Fiction Inspired by Reality: Injustice in the U.S. Criminal Justice System with Alexandra Shapiro

Criminal defense lawyer Alexandra Shapiro joins us in today’s episode to share her fiction-writing journey and discoveries as a practicing lawyer. Keep listening to learn more about the value of constructive criticism for better writing, plus her novel Presumed Guilty.


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Key Takeaways from This Episode

  • How novels creatively portray the reality of criminal cases
  • The process, challenges, and joys of writing a novel
  • Valuable lessons from Justice Ruth Bader Ginsburg
  • Presumed Guilty: What it’s about, and who are the main characters?
  • Why feedback is necessary to improve your writing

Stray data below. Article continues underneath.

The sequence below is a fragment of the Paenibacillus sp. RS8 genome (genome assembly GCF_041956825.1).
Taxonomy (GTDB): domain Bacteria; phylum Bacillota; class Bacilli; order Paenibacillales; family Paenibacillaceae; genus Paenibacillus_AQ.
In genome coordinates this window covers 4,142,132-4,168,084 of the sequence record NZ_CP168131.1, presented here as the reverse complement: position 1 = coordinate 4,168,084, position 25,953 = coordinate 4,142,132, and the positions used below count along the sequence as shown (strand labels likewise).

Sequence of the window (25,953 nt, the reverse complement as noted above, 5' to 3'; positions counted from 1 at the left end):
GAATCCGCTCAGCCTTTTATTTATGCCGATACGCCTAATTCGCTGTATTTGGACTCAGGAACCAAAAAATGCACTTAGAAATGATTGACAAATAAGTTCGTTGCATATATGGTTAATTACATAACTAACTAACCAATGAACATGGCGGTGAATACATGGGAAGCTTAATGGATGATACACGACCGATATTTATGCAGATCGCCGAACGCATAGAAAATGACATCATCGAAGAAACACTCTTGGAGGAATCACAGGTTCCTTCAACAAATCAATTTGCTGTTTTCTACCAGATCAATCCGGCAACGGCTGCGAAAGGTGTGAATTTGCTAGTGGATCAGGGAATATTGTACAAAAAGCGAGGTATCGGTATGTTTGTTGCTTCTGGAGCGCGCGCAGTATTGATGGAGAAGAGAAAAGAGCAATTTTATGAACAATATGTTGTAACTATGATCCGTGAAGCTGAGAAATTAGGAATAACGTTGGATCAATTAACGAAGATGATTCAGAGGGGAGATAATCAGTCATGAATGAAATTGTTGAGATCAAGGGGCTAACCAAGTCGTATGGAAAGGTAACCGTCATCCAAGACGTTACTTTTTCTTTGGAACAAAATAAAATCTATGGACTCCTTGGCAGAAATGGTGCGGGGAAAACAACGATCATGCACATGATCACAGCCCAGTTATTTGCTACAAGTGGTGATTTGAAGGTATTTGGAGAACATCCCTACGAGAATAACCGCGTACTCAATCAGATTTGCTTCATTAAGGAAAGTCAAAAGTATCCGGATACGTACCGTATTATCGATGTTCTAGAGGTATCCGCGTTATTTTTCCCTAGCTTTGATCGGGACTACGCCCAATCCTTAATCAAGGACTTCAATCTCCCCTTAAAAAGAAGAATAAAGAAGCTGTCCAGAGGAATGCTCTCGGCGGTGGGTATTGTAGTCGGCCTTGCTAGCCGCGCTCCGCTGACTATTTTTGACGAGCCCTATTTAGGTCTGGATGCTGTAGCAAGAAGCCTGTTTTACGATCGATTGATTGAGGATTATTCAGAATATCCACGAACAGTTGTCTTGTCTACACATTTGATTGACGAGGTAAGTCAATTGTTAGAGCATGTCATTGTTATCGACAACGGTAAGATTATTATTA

Resources Mentioned in This Episode


About Alexandra Shapiro

Alexandra Shapiro is a criminal defense lawyer and one of the leading appellate lawyers in the United States. She was one of Justice Ruth Bader Ginsburg’s first clerks on the Supreme Court, served as a federal prosecutor in Manhattan, and later founded an elite litigation “boutique” firm, Shapiro Arato Bach LLP, which handles many high-profile cases.

In early 2021, Alexandra embarked on a new journey — fiction writing. She wanted to raise awareness about problems with the criminal justice system and how sometimes even innocent people can get unfairly prosecuted in the United States. Her novel, Presumed Guilty, shows how the system does not always function properly, even for those with significant financial resources, let alone the numerous criminal defendants who face the challenge of prosecution with little to no resources. The book has received acclaim by reviewers in the New Your Law Journal, Forbes, and Kirkus and was an “Editor’s Pick” in Publisher’s Weekly’s BookLife Reviews.

Alexandra, a native New Yorker, has three children. She lives in Manhattan with her husband (another criminal defense lawyer) and is an avid photographer.


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